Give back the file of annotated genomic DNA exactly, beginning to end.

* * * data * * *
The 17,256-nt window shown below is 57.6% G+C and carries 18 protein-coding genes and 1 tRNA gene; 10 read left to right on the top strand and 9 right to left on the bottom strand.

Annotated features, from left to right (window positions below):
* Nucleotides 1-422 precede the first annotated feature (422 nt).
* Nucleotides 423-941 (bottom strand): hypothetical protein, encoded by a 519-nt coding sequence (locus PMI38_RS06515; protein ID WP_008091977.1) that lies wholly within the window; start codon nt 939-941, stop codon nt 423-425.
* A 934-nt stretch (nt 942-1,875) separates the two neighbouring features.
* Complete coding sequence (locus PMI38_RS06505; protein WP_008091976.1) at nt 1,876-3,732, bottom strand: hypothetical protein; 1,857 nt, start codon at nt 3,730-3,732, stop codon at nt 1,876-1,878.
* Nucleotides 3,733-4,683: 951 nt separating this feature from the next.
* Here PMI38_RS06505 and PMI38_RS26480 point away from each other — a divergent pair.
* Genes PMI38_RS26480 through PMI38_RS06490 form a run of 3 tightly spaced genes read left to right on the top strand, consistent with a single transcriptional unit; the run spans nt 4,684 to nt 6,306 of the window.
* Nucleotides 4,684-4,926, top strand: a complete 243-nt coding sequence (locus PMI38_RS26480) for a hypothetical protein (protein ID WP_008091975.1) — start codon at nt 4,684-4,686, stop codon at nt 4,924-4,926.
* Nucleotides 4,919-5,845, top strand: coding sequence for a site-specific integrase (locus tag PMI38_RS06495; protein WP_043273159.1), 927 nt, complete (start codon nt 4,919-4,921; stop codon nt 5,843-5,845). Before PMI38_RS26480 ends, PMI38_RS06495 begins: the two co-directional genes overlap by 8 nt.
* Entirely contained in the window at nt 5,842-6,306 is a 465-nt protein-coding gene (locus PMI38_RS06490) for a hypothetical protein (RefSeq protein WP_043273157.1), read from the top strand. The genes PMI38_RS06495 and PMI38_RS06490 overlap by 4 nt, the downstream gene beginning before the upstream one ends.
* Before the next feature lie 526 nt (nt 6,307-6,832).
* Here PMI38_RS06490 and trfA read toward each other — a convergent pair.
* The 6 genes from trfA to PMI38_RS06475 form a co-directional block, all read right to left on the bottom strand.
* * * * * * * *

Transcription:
The 17,256-nt window shown below is 57.6% G+C and carries 18 protein-coding genes and 1 tRNA gene; 10 read left to right on the top strand and 9 right to left on the bottom strand.

Annotated features, from left to right (window positions below):
* Nucleotides 1-422 precede the first annotated feature (422 nt).
* Nucleotides 423-941 (bottom strand): hypothetical protein, encoded by a 519-nt coding sequence (locus PMI38_RS06515; protein ID WP_008091977.1) that lies wholly within the window; start codon nt 939-941, stop codon nt 423-425.
* A 934-nt stretch (nt 942-1,875) separates the two neighbouring features.
* Complete coding sequence (locus PMI38_RS06505; protein WP_008091976.1) at nt 1,876-3,732, bottom strand: hypothetical protein; 1,857 nt, start codon at nt 3,730-3,732, stop codon at nt 1,876-1,878.
* Nucleotides 3,733-4,683: 951 nt separating this feature from the next.
* Here PMI38_RS06505 and PMI38_RS26480 point away from each other — a divergent pair.
* Genes PMI38_RS26480 through PMI38_RS06490 form a run of 3 tightly spaced genes read left to right on the top strand, consistent with a single transcriptional unit; the run spans nt 4,684 to nt 6,306 of the window.
* Nucleotides 4,684-4,926, top strand: a complete 243-nt coding sequence (locus PMI38_RS26480) for a hypothetical protein (protein ID WP_008091975.1) — start codon at nt 4,684-4,686, stop codon at nt 4,924-4,926.
* Nucleotides 4,919-5,845, top strand: coding sequence for a site-specific integrase (locus tag PMI38_RS06495; protein WP_043273159.1), 927 nt, complete (start codon nt 4,919-4,921; stop codon nt 5,843-5,845). Before PMI38_RS26480 ends, PMI38_RS06495 begins: the two co-directional genes overlap by 8 nt.
* Entirely contained in the window at nt 5,842-6,306 is a 465-nt protein-coding gene (locus PMI38_RS06490) for a hypothetical protein (RefSeq protein WP_043273157.1), read from the top strand. The genes PMI38_RS06495 and PMI38_RS06490 overlap by 4 nt, the downstream gene beginning before the upstream one ends.
* Before the next feature lie 526 nt (nt 6,307-6,832).
* Here PMI38_RS06490 and trfA read toward each other — a convergent pair.
* The 6 genes from trfA to PMI38_RS06475 form a co-directional block, all read right to left on the bottom strand.